Prospect Hot Sheet (Sept. 4): End Of The Line
This installment of the Prospect Hot Sheet—the final one of 2015—covers games from Aug. 28-Sept. 3. Remember, this feature simply recognizes the hottest prospects in the minors during the past […]
Tulsa celebrates a century of baseball
by Will Lingo
A lot of franchises can talk about the baseball heritage in their communities. But how many can trace their history back before their area's statehood?
The Texas League's Tulsa Drillers will do just that in 2005, celebrating the 100th anniversary of baseball in the city with a year's worth of promotions and remembrances. The Tulsa Oilers took the field in the Class C Missouri Valley League in 1905; Oklahoma became a state two years later.
"Baseball history in Tulsa is very rich," said Drillers general manager Chuck Lamson, who first came to the city as a lefthander in 1979 and has been with the club in one job or another just about ever since. "We thought celebrating the 100th anniversary was a great way to honor that heritage."
Baseball in Tulsa has been tied to the oil industry from the beginning, which is appropriate because the city is so intimately tied to oil as well. The city's team has been known as the Oilers and Drillers in all but one of its seasons--1914, when it was called the Producers, still another oil tie.
The team has also been tied to the fortunes of the local economy, with no team taking the field in 1930 and '31 during the Great Depression, for instance. That affected the Drillers to a smaller degree in recent years, with attendance dipping to 273,155 in 2003 after the city lost more than 25,000 jobs in about two years.
"We had the second-highest unemployment rate of any large city in the country except San Jose," Lamson said. "We're just now stabilizing."
Attendance jumped back to 320,733 last season and Lamson has high hopes for 2005. "A lot of credit for the turnaround has to go to the hard work of our staff," he said. "And our offseason sales are going well, so hopefully that bodes well for the entire community."
Plenty To Promote
Promoting baseball's centennial in Tulsa is clearly not just a humanitarian endeavor, of course. It's an effort to continue the momentum the franchise started building last year.
"Our fans are accustomed to seeing something new each year," Lamson said. "We're not trendsetters on the leading edge of every crazy idea, but we're good at being aware of new ideas, doing our homework and applying the ones we think will work to the Tulsa market."
And this idea should clearly work. This isn't some bogus celebration of the 10th season of a logo. Tulsa has a legitimately rich baseball history, so much so that a local baseball historian was able to put together a calendar stuffed with important dates from 100 years of baseball.
The Drillers will also be having five giveaways featuring figurines made by Hartland Collectibles--the hottest thing since the bobblehead. The five people featured represent a pretty good cross-section of baseball history: Warren Spahn, who managed the 1968 Oilers, one of the best teams in minor league baseball history; Roger Maris, who played for the Oilers when they were an Indians affiliate in 1954; Sammy Sosa, who was in Tulsa as a Rangers farmhand in 1989; Ivan Rodriguez, who came through two years later; and Jeff Francis, who became Tulsa's first BA Minor League Player of the Year last season.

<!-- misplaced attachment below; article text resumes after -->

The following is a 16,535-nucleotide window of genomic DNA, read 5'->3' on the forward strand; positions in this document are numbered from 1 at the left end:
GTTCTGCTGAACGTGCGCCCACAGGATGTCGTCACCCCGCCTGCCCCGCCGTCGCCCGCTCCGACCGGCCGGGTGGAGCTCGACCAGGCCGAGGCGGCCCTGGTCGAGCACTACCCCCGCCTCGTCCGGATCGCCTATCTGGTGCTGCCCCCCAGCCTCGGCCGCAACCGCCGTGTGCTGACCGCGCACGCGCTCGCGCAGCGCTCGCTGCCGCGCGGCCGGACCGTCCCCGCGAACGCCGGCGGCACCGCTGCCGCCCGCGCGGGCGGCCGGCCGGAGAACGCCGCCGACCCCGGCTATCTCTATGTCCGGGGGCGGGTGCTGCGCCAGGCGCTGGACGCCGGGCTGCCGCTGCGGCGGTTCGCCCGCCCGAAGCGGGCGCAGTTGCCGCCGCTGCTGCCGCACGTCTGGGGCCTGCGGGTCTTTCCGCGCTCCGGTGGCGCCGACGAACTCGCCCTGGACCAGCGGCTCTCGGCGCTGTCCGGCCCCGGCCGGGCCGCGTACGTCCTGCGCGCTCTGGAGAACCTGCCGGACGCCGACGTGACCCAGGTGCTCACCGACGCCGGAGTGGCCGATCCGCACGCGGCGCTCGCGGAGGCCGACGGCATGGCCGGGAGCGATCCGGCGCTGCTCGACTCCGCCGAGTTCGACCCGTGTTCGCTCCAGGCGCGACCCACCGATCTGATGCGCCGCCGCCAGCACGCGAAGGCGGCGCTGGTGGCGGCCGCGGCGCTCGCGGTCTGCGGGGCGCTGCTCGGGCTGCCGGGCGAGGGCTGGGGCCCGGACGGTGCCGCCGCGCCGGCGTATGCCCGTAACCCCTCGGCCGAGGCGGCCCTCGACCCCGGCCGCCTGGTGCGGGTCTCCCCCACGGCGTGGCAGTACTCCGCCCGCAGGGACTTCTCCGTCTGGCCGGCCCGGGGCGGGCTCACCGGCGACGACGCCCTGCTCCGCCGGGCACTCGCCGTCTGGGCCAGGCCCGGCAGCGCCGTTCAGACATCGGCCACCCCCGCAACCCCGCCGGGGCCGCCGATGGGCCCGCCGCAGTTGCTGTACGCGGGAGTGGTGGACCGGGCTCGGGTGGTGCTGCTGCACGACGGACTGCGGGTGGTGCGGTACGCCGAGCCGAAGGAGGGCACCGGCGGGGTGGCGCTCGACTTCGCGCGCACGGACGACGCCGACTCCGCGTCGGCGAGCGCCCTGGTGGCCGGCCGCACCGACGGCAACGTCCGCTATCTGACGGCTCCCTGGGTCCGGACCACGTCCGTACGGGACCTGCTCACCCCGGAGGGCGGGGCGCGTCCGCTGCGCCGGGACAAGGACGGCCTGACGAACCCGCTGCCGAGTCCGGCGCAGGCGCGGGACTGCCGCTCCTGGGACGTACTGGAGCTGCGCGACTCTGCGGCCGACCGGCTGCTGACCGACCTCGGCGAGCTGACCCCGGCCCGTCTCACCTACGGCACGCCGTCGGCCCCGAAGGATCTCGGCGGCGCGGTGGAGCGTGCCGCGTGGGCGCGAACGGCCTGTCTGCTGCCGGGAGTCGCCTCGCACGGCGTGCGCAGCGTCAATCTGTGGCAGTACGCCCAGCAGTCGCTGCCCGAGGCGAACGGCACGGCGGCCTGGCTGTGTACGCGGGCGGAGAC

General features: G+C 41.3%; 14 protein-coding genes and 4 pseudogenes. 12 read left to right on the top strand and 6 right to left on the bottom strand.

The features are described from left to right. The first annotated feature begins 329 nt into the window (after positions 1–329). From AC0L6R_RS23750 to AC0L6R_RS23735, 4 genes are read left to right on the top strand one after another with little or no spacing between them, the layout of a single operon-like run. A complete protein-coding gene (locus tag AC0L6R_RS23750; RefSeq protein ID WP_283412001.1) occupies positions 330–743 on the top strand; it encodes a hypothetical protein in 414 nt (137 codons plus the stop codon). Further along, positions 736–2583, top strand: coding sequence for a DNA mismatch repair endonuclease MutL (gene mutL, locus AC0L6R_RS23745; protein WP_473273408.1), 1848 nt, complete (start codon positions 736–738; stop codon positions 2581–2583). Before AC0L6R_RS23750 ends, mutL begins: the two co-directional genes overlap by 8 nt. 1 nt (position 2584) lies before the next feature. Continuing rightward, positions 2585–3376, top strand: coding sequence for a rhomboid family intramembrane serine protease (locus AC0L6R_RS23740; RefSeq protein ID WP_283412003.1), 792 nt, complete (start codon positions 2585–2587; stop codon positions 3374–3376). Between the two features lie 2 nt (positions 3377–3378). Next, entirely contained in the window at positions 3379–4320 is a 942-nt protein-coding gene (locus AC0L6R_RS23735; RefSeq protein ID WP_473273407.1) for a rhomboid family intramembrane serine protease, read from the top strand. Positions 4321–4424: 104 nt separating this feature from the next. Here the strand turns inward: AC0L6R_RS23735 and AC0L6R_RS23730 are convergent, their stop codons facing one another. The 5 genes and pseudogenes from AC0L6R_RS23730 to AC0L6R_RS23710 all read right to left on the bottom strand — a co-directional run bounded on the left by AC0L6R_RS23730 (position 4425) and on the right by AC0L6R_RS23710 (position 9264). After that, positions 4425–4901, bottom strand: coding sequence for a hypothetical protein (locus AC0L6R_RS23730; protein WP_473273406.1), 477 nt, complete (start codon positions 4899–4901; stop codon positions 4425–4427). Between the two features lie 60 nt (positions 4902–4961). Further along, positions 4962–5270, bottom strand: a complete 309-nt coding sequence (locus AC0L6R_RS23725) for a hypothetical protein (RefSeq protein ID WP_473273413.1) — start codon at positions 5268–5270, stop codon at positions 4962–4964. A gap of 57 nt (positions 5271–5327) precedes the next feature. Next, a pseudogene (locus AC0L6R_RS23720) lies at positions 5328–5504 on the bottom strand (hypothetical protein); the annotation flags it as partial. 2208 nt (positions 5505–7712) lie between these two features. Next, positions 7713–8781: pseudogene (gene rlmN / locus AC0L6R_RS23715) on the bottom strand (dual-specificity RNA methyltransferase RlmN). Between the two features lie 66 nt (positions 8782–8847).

The team will also give out replicas of Oiler Park, a classic all-wood park built in the 1930s that served as baseball's home in the city until the 1970s. One of the many interesting stories from Tulsa baseball history involves the demise of Oiler Park: The Astros and Rangers were playing an exhibition in 1977 and part of the stadium collapsed, seriously injuring one fan. The Drillers played in a temporary facility on the same site for three years before Drillers Stadium opened in 1981.
Adding To The History
Lamson has been in Tulsa since the doors to Drillers Stadium opened. He played for Tulsa in 1979, '80 and part of '81 before he was released, and after a couple of brief stints in other cities he came back to town to work in the Drillers' front office.
Lamson's first job with the Drillers paid him $500 a month, plus commission, and he found he was pretty good at sales so he stuck with it. He moved up to groundskeeper--"But we had a turf field, so I was really more of a vacuum cleaner."--and worked his way up the ladder, holding nearly every job in the organization at one time or another. He became GM in 1995.
Lamson grew up in the New Jersey suburbs of Philadelphia, but he says it didn't take him long to fall in love with Tulsa. "The people out here make a huge difference," he said. "They're really friendly, and I like the slower pace here.
"I'm really fortunate. I know a lot of people who had to jump around all over the country to move up in the business. I'm fortunate it all came to me here in Tulsa."
Lamson's long, varied tenure in Tulsa has made him a repository of Tulsa history himself, and he easily calls up stories from the old days. At the same time he celebrates the distant past of Tulsa baseball, though, he's also building the memories for the next generation of local baseball fans.
You can contact Will Lingo by sending e-mail to firstname.lastname@example.org.